Binomial Primary Decomposition

Introduction

A binomial is a polynomial consisting of at most two terms. A binomial ideal is an ideal which can be generated by binomials. A binomial primary decomposition is a primary decomposition of a binomial ideal into primary ideals which are binomial as well. In this section, focusing on polynomial rings over fields, we discuss functionality for computing such decompositions.

We begin by recalling that a proper ideal $I$ of a polynomial ring $K[x_1, \dots, x_n]$ over a field $K$ is called cellular if each variable $x_i$ is either a nonzerodivisor or nilpotent modulo $I$. In this case, we refer to the nonzerodivisors among the variables as the cell variables with respect to $I$. A cellular decomposition of a proper binomial ideal $I$ of $K[x_1, \dots, x_n]$ is a decomposition of $I$ into cellular binomial ideals. Using Noetherian induction, it is not too difficult to show that such decompositions exist.

With this notation, the algorithms for computing binomial primary decompositions proceed in two main steps:

  • First, compute a cellular decomposition of the given binomial ideal.
  • Then, decompose each cellular component into primary binomial ideals.

While the first step can be performed over any ground field for which Gröbner bases are implemented, the second step may require a field extension: From a theoretical point of view, the existence of binomial primary decompositions is only guaranteed if the ground field is algebraically closed.

Note

A pure difference binomial is a binomial which is the difference of two monomials. A unital binomial ideal is an ideal which can be generated by pure difference binomials and monomials. Note that cellular components of unital binomial ideals are unital as well. For unital binomial ideals in $\mathbb Q[x_1, \dots, x_n]$, binomial primary decompositions exist already over cyclotomic extensions of $\mathbb Q$. In particular, any such ideal can be decomposed over the abelian closure $\mathbb Q^{\text{ab}}$ of $\mathbb Q$. While OSCAR offers functionality for doing this, computing binomial primary decompositions in other cases is not yet supported.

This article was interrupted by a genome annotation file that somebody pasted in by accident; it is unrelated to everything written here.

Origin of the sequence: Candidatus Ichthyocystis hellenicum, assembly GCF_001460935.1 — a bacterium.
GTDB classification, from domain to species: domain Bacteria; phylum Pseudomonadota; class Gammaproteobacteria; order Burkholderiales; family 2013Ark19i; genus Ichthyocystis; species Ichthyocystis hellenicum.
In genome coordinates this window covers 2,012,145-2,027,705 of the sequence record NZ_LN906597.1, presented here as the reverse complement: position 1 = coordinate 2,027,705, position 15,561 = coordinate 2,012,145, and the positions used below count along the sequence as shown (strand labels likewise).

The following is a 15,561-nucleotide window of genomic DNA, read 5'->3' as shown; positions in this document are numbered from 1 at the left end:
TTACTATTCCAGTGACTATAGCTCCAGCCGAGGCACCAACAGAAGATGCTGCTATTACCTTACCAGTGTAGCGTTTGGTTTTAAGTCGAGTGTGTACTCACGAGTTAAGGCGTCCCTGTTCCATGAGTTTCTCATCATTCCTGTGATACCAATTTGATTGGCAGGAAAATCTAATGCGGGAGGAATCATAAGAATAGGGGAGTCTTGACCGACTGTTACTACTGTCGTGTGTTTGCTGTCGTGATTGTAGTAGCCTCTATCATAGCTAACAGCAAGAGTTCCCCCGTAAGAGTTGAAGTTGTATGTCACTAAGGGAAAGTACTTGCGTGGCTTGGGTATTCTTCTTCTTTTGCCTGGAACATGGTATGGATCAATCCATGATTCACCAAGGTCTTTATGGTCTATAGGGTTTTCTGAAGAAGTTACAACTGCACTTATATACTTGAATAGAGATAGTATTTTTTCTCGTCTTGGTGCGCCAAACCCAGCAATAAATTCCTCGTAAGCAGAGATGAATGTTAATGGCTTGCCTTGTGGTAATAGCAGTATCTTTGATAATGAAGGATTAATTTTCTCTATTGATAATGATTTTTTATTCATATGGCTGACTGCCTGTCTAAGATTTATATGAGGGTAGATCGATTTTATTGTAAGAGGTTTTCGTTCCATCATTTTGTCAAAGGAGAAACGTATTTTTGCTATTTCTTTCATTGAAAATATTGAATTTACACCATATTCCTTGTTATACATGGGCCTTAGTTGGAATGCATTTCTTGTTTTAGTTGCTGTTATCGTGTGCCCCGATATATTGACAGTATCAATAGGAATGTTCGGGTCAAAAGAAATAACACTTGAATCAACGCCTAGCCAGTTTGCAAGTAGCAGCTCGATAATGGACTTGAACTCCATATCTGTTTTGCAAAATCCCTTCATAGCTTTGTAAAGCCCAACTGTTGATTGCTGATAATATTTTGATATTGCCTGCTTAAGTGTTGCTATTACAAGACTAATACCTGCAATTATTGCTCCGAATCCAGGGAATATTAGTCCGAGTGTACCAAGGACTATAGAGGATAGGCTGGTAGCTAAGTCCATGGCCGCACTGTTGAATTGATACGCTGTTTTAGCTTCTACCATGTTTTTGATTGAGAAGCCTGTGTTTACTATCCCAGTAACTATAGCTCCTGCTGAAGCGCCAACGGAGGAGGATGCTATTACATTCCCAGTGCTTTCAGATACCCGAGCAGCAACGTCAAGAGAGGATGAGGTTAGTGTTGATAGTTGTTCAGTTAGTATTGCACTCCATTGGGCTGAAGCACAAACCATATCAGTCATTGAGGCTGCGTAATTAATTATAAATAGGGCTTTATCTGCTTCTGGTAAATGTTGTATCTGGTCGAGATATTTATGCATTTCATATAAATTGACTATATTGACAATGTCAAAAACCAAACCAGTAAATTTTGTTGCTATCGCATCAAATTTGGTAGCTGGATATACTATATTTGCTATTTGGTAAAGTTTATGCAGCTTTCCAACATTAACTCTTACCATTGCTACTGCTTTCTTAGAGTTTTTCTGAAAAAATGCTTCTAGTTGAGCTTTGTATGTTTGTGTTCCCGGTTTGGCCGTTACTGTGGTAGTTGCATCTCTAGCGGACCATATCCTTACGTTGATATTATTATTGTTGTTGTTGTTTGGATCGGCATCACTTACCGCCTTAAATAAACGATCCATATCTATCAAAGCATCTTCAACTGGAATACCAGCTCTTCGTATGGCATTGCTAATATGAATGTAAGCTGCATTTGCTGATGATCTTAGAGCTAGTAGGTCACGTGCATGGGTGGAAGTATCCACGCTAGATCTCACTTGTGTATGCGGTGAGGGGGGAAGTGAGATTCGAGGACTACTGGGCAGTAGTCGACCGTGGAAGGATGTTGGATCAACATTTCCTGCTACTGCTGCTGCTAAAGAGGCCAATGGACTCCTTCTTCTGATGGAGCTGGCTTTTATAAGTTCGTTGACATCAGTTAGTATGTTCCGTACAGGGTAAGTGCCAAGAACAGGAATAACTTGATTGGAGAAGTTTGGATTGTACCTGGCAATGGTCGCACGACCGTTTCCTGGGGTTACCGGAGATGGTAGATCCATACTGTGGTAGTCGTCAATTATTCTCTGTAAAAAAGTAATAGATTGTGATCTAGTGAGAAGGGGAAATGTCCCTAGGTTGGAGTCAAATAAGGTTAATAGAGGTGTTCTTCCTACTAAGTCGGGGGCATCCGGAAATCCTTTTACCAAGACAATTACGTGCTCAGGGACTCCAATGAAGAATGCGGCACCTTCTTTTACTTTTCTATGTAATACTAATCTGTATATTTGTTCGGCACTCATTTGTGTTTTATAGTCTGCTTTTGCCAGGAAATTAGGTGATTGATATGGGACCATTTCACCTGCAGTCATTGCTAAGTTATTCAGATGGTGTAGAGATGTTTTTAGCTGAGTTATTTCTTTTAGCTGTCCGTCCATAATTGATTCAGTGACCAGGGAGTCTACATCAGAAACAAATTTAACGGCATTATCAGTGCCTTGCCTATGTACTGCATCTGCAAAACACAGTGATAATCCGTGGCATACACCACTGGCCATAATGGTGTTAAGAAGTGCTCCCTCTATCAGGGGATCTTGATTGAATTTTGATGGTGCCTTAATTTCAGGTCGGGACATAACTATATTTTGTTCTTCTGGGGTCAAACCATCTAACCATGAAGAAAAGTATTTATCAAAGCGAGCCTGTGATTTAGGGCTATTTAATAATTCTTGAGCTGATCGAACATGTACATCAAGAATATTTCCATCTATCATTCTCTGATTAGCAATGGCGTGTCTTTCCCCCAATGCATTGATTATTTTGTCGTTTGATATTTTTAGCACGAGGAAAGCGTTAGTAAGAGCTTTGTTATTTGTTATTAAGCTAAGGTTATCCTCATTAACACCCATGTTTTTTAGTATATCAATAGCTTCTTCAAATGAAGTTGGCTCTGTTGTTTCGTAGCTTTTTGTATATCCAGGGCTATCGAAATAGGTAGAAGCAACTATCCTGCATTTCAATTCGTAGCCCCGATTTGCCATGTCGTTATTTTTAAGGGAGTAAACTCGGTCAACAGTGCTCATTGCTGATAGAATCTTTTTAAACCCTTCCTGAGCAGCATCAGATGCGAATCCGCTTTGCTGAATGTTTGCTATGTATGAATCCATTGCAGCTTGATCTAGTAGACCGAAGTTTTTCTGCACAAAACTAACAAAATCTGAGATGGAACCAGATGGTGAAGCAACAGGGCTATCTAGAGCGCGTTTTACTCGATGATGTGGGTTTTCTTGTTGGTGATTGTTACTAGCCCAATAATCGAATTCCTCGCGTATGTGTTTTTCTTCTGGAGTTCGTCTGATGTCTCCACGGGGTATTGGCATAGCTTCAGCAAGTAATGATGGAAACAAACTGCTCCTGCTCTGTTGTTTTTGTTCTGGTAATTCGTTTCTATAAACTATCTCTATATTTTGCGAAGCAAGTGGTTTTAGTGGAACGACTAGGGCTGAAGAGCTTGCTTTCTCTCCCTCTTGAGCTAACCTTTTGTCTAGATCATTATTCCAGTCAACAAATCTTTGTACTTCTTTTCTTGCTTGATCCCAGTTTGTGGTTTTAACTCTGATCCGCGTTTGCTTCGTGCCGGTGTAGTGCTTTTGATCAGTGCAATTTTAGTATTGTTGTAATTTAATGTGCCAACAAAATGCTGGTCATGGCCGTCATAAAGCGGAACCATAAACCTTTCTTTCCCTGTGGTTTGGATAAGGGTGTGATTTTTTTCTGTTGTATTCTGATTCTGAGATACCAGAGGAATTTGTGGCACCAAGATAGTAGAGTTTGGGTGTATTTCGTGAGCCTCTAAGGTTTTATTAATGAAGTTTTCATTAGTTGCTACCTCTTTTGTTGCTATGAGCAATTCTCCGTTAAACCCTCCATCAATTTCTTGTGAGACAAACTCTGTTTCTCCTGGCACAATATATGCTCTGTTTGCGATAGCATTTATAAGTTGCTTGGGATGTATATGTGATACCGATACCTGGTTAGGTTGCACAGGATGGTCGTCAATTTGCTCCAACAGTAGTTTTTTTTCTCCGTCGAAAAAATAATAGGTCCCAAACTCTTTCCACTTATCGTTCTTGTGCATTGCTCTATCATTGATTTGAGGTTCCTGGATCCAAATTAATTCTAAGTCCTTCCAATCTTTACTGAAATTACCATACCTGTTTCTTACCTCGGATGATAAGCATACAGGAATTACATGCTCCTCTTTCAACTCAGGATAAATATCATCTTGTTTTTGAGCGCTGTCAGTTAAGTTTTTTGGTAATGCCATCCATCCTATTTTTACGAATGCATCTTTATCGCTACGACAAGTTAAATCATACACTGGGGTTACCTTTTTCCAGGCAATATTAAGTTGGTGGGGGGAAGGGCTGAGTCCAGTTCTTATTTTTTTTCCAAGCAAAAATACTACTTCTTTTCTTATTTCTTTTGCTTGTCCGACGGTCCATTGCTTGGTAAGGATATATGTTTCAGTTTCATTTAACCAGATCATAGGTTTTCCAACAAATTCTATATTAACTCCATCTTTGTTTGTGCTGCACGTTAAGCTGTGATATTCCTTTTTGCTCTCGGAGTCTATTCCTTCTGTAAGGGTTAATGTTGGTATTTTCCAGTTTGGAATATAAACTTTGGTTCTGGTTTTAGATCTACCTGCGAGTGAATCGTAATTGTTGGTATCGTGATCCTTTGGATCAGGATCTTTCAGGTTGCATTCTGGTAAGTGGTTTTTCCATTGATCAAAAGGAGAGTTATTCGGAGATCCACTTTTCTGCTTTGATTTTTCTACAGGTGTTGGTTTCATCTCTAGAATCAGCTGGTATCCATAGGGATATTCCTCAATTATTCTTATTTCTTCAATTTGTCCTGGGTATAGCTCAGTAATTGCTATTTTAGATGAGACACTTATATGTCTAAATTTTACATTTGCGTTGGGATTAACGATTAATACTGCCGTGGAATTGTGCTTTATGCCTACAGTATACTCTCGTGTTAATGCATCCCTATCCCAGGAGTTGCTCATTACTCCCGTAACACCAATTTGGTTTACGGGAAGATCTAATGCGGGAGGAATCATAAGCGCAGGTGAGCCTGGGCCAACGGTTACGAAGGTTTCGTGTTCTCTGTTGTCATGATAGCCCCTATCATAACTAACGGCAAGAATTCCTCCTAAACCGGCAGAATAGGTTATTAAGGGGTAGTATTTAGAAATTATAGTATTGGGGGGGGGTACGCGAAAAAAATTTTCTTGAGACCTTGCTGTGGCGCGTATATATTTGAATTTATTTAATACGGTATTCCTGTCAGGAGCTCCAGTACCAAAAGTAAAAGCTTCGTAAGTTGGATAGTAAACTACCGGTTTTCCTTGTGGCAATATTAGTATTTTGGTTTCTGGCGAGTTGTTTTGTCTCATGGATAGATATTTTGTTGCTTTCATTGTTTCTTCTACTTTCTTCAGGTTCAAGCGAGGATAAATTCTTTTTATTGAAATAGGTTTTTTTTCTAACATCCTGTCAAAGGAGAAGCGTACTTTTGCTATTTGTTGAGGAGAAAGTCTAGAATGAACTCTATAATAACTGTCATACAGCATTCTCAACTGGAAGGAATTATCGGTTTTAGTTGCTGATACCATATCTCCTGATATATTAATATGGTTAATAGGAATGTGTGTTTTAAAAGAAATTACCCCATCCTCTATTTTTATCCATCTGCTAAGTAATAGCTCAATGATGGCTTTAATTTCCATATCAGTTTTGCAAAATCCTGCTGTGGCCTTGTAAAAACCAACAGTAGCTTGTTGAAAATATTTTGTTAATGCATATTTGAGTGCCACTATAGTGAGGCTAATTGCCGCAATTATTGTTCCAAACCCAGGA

See the number theory chapter for how to deal with $\mathbb Q^{\text{ab}}$.

Note

Binomial primary decompositions computed with OSCAR are not necessarily minimal.

Papers offering details on theory and algorithms as well as examples include:

Basic Tests

Binomiality Test

is_binomialMethod
is_binomial(f::MPolyElem)

Return true if f consists of at most 2 terms, false otherwise.

source
is_binomialMethod
is_binomial(I::MPolyIdeal)

Return true if I can be generated by polynomials consisting of at most 2 terms, false otherwise.

source
julia> R, (x, y, z) = PolynomialRing(QQ, ["x", "y", "z"])
(Multivariate Polynomial Ring in x, y, z over Rational Field, fmpq_mpoly[x, y, z])

julia> f = 2*x+y
2*x + y

julia> is_binomial(f)
true

julia> J = ideal(R, [x^2-y^3, z^2])
ideal(x^2 - y^3, z^2)

julia> is_binomial(J)
true

Cellularity Test

is_cellularMethod
is_cellular(I::MPolyIdeal)

Given a binomial ideal I, return true together with the indices of the cell variables if I is cellular. Return false together with the index of a variable which is a zerodivisor but not nilpotent modulo I, otherwise (return (false, [-1]) if I is not proper).

Examples